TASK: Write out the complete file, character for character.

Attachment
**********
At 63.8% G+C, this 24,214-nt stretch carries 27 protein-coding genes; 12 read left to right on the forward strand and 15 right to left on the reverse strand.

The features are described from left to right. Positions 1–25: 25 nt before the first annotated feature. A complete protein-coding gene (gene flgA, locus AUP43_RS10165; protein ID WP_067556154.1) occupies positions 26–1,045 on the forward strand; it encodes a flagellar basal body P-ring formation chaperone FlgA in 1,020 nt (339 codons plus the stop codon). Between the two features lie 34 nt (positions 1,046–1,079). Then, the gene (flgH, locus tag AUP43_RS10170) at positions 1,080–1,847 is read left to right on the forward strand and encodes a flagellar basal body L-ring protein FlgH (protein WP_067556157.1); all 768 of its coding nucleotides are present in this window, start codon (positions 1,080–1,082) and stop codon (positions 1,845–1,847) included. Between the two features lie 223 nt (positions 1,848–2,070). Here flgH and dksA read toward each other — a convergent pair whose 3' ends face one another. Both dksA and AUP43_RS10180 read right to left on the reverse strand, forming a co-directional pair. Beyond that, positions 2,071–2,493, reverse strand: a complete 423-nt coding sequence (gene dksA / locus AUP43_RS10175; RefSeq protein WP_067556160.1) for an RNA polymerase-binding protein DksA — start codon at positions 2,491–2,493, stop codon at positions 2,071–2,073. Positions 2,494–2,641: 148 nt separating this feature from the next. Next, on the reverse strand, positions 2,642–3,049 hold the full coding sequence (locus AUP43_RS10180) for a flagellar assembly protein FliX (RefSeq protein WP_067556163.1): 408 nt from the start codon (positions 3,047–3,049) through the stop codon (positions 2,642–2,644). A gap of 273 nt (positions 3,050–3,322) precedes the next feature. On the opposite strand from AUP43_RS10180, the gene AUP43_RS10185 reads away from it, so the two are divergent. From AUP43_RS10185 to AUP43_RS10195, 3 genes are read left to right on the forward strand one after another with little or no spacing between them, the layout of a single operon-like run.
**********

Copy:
At 63.8% G+C, this 24,214-nt stretch carries 27 protein-coding genes; 12 read left to right on the forward strand and 15 right to left on the reverse strand.

The features are described from left to right. Positions 1–25: 25 nt before the first annotated feature. A complete protein-coding gene (gene flgA, locus AUP43_RS10165; protein ID WP_067556154.1) occupies positions 26–1,045 on the forward strand; it encodes a flagellar basal body P-ring formation chaperone FlgA in 1,020 nt (339 codons plus the stop codon). Between the two features lie 34 nt (positions 1,046–1,079). Then, the gene (flgH, locus tag AUP43_RS10170) at positions 1,080–1,847 is read left to right on the forward strand and encodes a flagellar basal body L-ring protein FlgH (protein WP_067556157.1); all 768 of its coding nucleotides are present in this window, start codon (positions 1,080–1,082) and stop codon (positions 1,845–1,847) included. Between the two features lie 223 nt (positions 1,848–2,070). Here flgH and dksA read toward each other — a convergent pair whose 3' ends face one another. Both dksA and AUP43_RS10180 read right to left on the reverse strand, forming a co-directional pair. Beyond that, positions 2,071–2,493, reverse strand: a complete 423-nt coding sequence (gene dksA / locus AUP43_RS10175; RefSeq protein WP_067556160.1) for an RNA polymerase-binding protein DksA — start codon at positions 2,491–2,493, stop codon at positions 2,071–2,073. Positions 2,494–2,641: 148 nt separating this feature from the next. Next, on the reverse strand, positions 2,642–3,049 hold the full coding sequence (locus AUP43_RS10180) for a flagellar assembly protein FliX (RefSeq protein WP_067556163.1): 408 nt from the start codon (positions 3,047–3,049) through the stop codon (positions 2,642–2,644). A gap of 273 nt (positions 3,050–3,322) precedes the next feature. On the opposite strand from AUP43_RS10180, the gene AUP43_RS10185 reads away from it, so the two are divergent. From AUP43_RS10185 to AUP43_RS10195, 3 genes are read left to right on the forward strand one after another with little or no spacing between them, the layout of a single operon-like run.